Preprint: Please note that this article has not completed peer review.

Fossil amber reveals springtails’ longstanding dispersal by social insects

Ninon Robin, Cyrille D'Haese, Phillip Barden

Abstract

Background: Dispersal is essential for terrestrial organisms living in disjunct habitats and constitutes a significant challenge for the evolution of wingless taxa. Springtails (Collembola), the sister-group of all insects (with dipluran), are reported since the Lower Devonian and thought to have originally been subterranean. The order Symphypleona is reported since the early Cretaceous with genera distributed on every continent, implying an ability to disperse over oceans although never reported in marine water contrary to other springtail orders. Despite being highly widespread, modern springtails are generally rarely reported in any kind of biotic association. Interestingly, the fossil record has provided occasional occurrences of Symphypleona attached by the antennae onto the bodies of larger arthropods. Results: Here, we document the case of a ~16 Ma old fossil association: a winged termite and ant displaying not some, but 25 springtails attached or closely connected to the body. The collembola exhibit rare features for fossils, reflecting their courtship and phoretic behaviors. By observing the modes of attachment of springtails on different arthropods, the sex representation and ratios in springtail antennal anatomies in new and previously reported cases, we infer a likely mechanism for dispersal in Symphypleona. By revealing hidden evidence of modern springtail associations with other invertebrates such as ants and termites, new compelling assemblages of fossil springtails and the drastic increase of eusocial insects’ abundance over Cenozoic (ants/termites comprising more than the third of insects in Miocene amber), we stress that attachment with winged casts of ants and termites may have been a mechanism for the worldwide dispersal of this significant springtail lineage. Moreover, by comparing the general constraints applying to the other wingless soil-dwelling arthropods known to disperse through phoresy, we suggest biases in the collection and observation of phoretic Symphypleona related to their reflexive detachment and infer that this behavior continues today. Conclusions: The specific case of tree resin entrapment represents the (so far) only condition uncovering the actual dispersal mechanism of springtails - one of the oldest terrestrial arthropod lineages living today. Associations with soil-dwelling social insects over time would have been at the origin of this behavioural specialization.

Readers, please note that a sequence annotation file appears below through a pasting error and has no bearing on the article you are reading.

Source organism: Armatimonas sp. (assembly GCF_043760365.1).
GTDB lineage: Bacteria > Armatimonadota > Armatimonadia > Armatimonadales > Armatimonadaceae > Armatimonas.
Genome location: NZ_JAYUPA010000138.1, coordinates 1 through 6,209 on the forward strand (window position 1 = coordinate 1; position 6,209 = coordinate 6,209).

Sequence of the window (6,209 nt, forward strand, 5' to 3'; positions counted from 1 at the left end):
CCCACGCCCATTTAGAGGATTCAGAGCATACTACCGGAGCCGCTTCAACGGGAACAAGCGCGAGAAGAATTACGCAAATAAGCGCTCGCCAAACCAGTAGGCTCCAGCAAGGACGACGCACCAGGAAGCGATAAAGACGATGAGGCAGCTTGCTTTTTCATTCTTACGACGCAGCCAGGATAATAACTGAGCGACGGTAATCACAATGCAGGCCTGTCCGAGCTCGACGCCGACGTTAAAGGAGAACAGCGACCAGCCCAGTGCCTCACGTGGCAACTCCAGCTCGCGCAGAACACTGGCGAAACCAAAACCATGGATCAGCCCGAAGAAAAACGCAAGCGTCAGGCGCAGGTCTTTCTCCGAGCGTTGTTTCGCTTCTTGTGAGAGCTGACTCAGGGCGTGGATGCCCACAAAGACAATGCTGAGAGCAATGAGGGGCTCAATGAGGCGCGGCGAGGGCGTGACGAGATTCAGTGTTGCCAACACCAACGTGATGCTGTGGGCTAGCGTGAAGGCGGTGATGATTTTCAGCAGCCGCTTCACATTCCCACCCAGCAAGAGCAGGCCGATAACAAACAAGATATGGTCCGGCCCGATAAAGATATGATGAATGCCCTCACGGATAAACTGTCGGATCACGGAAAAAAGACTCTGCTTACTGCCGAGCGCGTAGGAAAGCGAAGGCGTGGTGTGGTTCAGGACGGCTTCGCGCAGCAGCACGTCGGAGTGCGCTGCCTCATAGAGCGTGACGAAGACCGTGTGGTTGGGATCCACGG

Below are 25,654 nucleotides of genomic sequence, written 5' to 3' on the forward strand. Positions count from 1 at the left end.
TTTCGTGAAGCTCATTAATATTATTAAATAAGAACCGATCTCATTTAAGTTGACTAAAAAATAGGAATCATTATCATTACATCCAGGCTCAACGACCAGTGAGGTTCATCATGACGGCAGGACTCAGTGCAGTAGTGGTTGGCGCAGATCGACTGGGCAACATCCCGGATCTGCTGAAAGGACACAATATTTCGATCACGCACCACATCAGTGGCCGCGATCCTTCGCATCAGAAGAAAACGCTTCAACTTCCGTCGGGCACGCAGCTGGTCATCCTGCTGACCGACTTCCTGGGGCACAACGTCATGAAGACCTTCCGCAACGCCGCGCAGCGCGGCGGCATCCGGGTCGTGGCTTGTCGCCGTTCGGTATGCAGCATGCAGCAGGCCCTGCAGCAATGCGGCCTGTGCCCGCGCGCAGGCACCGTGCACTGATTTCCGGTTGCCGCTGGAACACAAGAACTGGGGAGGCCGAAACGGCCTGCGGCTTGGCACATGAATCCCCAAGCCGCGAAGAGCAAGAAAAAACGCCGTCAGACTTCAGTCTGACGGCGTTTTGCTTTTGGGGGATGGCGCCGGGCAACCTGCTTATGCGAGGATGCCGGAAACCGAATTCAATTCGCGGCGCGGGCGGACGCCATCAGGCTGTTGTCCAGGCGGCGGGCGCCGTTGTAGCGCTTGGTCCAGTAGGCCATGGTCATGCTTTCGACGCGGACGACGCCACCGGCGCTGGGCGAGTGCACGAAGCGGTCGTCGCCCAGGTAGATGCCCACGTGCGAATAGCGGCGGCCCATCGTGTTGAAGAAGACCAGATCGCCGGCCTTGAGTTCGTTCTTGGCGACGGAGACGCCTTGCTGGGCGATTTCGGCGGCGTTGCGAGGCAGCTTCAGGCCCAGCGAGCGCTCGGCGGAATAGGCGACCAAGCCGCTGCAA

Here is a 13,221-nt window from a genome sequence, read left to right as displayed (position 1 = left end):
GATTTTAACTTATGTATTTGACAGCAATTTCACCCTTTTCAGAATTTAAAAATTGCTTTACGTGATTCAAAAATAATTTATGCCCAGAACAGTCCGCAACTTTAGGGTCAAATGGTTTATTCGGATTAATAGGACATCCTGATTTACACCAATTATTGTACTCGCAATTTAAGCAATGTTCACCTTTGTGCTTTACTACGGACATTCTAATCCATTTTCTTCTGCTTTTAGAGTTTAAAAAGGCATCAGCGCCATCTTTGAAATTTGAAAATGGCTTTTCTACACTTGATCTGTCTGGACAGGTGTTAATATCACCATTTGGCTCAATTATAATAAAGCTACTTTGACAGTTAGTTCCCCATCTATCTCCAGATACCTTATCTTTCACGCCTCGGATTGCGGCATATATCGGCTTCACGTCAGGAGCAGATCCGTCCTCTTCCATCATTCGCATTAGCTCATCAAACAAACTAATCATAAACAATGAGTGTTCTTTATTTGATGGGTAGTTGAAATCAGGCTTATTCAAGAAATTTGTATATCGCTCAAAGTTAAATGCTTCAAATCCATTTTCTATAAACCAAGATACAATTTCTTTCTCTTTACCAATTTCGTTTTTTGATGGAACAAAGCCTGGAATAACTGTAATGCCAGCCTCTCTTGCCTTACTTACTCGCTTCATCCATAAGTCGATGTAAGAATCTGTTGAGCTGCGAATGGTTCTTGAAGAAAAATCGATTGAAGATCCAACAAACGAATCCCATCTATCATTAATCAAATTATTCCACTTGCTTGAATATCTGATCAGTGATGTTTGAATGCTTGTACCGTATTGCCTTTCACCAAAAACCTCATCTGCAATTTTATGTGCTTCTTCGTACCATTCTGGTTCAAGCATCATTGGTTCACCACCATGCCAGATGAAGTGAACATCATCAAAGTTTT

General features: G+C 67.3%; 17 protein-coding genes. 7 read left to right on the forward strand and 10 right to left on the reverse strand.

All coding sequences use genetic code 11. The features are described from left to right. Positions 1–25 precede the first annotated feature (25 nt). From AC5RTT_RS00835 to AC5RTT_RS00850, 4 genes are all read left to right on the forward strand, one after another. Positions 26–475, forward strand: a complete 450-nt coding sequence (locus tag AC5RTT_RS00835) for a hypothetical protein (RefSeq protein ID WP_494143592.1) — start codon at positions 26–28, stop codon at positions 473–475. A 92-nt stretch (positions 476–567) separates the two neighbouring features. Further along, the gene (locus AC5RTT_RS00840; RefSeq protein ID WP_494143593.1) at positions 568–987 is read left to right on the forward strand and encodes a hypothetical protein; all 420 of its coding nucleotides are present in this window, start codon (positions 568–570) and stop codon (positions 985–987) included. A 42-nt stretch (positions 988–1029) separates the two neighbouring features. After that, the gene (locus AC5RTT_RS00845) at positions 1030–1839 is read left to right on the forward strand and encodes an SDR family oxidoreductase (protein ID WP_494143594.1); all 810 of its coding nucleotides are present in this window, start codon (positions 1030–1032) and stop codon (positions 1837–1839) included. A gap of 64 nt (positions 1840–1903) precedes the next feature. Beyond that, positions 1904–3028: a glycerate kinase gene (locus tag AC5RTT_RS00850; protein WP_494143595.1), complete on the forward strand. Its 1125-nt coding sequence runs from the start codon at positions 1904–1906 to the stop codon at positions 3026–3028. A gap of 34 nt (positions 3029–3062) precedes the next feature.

Keywords
Springtails – dispersal – phoresy – Symphypleona – social insects – Dominican amber

Figures

Background

Results

Discussion

Conclusion

Methods

Declarations

References

Supplementary Files

STATUS: In Review

Comments: 0
PDF Downloads: 3
HTML Views: 11

Integrity Check:

Peer Review Timeline

Version 1

Posted 23 Jul, 2019

  • No community comments so far
  • Review #2 received

    Received 04 Aug, 2019

  • Editorial decision: Minor revision

    On 04 Aug, 2019

  • Reviewer #2 agreed

    On 29 Jul, 2019

  • Review #1 received

    Received 29 Jul, 2019

  • Reviewer #1 agreed

    On 26 Jul, 2019

  • 5 reviewer(s) invited

    Invitations sent on 25 Jul, 2019